Mongolia: New Heating Technology Struggles to Combat Pollution Scourge

Foreign donors and the Mongolian government are pumping millions of dollars into cleaning up Ulaanbaatar’s smoggy winter air, which the US Embassy calls one of Mongolia’s most critical environmental concerns. But as yet another relief project draws to a close, the city has little to show but more stubborn gray haze.

In 2011, the World Health Organization (WHO) ranked Mongolia’s capital the world’s second most polluted city, after the Iranian city of Ahwaz, based on airborne levels of particulate matter that settles into the lungs and other vital organs. In winter, particulate matter concentrations can reach levels 50 to 60 times higher than recommended WHO standards.

The reason is coal. More than 70 percent of Ulaanbaatar’s residents live in unplanned settlements called ger districts – named for the traditional felt tents many live in, known elsewhere as yurts – and rely on coal-fired domestic stoves for heat. In December 2011, the World Bank said that 90 percent of winter emissions in the city came from domestic stoves and that air pollution was responsible for 27 percent of all deaths in the capital. The study proposed distributing low-emission stoves to help clean up the air.

Foreign aid agencies began researching low-emission stoves as early as 2008. But the costs were still prohibitive for most poor families. So when the Millennium Challenge Corporation (MCC), an American government aid agency, announced a $47 million grant to help clean up Ulaanbaatar’s air in 2010, a bulk of it was spent subsidizing low-emission coal stoves for mass distribution.

The ceramic-lined, cast-iron stoves have two manually operable air supply intakes. They still burn coal, but allow better control of airflow and, hence, improve combustion and reduce coal consumption. That translates into 70 or 80 percent less emissions.

MCC financed 70 percent of the project and the Mongolian government chipped in another 20 percent, reducing the cost of the cheapest stove models to about $20, a tenth of their original price.

MCC officials estimate that close to 100,000 stoves had been distributed by the time the project wrapped up in December. But ongoing migration into the city of 1.3 million means the target is always moving. “More and more people are coming to Ulaanbaatar each day with their traditional coal-fired stoves,” says Courtenay Engelke, implementation director for the MCC project. MCC estimates that over 40,000 new ger households have moved into Ulaanbaatar since the project started.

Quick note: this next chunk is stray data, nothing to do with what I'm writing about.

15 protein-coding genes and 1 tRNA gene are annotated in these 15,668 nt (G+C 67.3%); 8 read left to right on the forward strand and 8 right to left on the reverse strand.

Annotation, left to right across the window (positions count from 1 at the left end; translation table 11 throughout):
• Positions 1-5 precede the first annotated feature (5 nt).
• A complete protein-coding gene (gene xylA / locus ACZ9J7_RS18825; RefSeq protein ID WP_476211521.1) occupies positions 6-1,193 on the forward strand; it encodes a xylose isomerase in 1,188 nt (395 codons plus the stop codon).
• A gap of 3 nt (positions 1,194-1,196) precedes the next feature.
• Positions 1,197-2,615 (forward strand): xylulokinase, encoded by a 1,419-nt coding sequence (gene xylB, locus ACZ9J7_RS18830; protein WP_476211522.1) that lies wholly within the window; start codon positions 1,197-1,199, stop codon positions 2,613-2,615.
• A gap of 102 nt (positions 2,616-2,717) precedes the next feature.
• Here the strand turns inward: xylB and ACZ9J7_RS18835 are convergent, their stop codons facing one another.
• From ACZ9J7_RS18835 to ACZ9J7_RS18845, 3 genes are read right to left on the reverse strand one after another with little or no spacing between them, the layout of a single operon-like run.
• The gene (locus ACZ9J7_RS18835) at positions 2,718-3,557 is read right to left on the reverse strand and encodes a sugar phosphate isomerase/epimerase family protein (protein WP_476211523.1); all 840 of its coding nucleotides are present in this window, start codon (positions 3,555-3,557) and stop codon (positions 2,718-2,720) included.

Whether the project was effective is disputed. The National Air Quality Monitoring Agency, a government body, claimed a 20 percent reduction in particulate matter in one year, though meteorological conditions may have influenced the results. “This year was very windy and we had a lot of snow so this might have contributed to the reduced figures, but the result is still positive,” says Nyamdavaa Shagdar, an agency representative.

But with the city perpetually cloaked in thick smog, many residents are skeptical.

“The new stoves are working very well. There is less smoke and they heat well. […] But it’s difficult to see the difference with our eyes because the pollution is still very bad,” says Begzsuren Jamsranjav, a ger dweller.

Researchers feel a 20 percent reduction is little reason to celebrate given the gravity of the situation. “Detailed research has shown that there is no attributable health benefit until air pollution is reduced by at least 50 percent, so this figure means nothing for public health,” says Enkhjargal Gombojav, a researcher at the Health Sciences University of Mongolia.

MCC officials anticipated that the stoves could reduce pollution by approximately 20 to 30 percent. “We never believed stoves would solve this problem 100 percent,” says MCC’s Engelke. She hopes MCC’s focus on the stoves would “free up resources within the donor community and the government to focus on other aspects” of the problem.

In a bid to introduce alternate low-emission fuels into the market, authorities recently budgeted $300 million to build a plant to produce semi-coke – a processed form of raw coal that burns cleaner – to replace coal in homes. But experts are doubtful the semi-coke will be suitable for small stoves, as it is harder to ignite and burns hotter.

Ger dwellers like Jamsranjav say they would prefer electric heating. But Ulaanbaatar’s crumbling Soviet-era power plants are badly overstretched. Construction of a new coal-fired power plant was to start in 2012, but has since been indefinitely postponed.

Meanwhile, government officials insist that they are serious about tackling air pollution, but admit that some of the root causes are being ignored.

“We need to understand why people are migrating to the capital. If we don’t improve the life and infrastructure in the countryside, this [pollution] will continue,” Myagmar Ravdan, head of the National Committee for Air Pollution Reduction, a government task force, told EurasiaNet.org.

Pearly Jacob is a freelance journalist based in Ulaanbaatar.

Mongolia: New Heating Technology Struggles to Combat Pollution Scourge

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